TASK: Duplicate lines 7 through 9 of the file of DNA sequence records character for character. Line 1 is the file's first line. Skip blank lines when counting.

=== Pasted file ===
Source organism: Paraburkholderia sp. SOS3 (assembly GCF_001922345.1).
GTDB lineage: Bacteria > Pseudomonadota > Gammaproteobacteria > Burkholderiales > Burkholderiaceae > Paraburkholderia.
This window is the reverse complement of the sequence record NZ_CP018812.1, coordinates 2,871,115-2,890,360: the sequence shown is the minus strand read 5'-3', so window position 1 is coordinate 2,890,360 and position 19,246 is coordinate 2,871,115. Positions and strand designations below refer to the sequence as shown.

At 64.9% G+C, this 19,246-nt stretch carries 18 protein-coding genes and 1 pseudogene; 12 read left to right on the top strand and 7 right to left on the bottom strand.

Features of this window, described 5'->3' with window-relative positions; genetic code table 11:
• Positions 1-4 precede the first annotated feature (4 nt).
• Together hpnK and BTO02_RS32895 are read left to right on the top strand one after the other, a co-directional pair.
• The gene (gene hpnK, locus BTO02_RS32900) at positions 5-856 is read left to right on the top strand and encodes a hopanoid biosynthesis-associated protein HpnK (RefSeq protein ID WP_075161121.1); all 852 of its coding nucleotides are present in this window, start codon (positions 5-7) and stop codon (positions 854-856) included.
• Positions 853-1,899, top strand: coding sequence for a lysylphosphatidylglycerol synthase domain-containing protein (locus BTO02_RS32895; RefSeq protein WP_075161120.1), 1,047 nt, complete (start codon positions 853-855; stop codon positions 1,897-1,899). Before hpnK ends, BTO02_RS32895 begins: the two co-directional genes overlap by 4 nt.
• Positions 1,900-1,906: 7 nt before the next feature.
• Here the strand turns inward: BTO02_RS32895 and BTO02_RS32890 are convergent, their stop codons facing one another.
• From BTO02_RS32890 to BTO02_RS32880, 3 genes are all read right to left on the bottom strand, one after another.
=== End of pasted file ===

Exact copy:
• Together hpnK and BTO02_RS32895 are read left to right on the top strand one after the other, a co-directional pair.
• The gene (gene hpnK, locus BTO02_RS32900) at positions 5-856 is read left to right on the top strand and encodes a hopanoid biosynthesis-associated protein HpnK (RefSeq protein ID WP_075161121.1); all 852 of its coding nucleotides are present in this window, start codon (positions 5-7) and stop codon (positions 854-856) included.
• Positions 853-1,899, top strand: coding sequence for a lysylphosphatidylglycerol synthase domain-containing protein (locus BTO02_RS32895; RefSeq protein WP_075161120.1), 1,047 nt, complete (start codon positions 853-855; stop codon positions 1,897-1,899). Before hpnK ends, BTO02_RS32895 begins: the two co-directional genes overlap by 4 nt.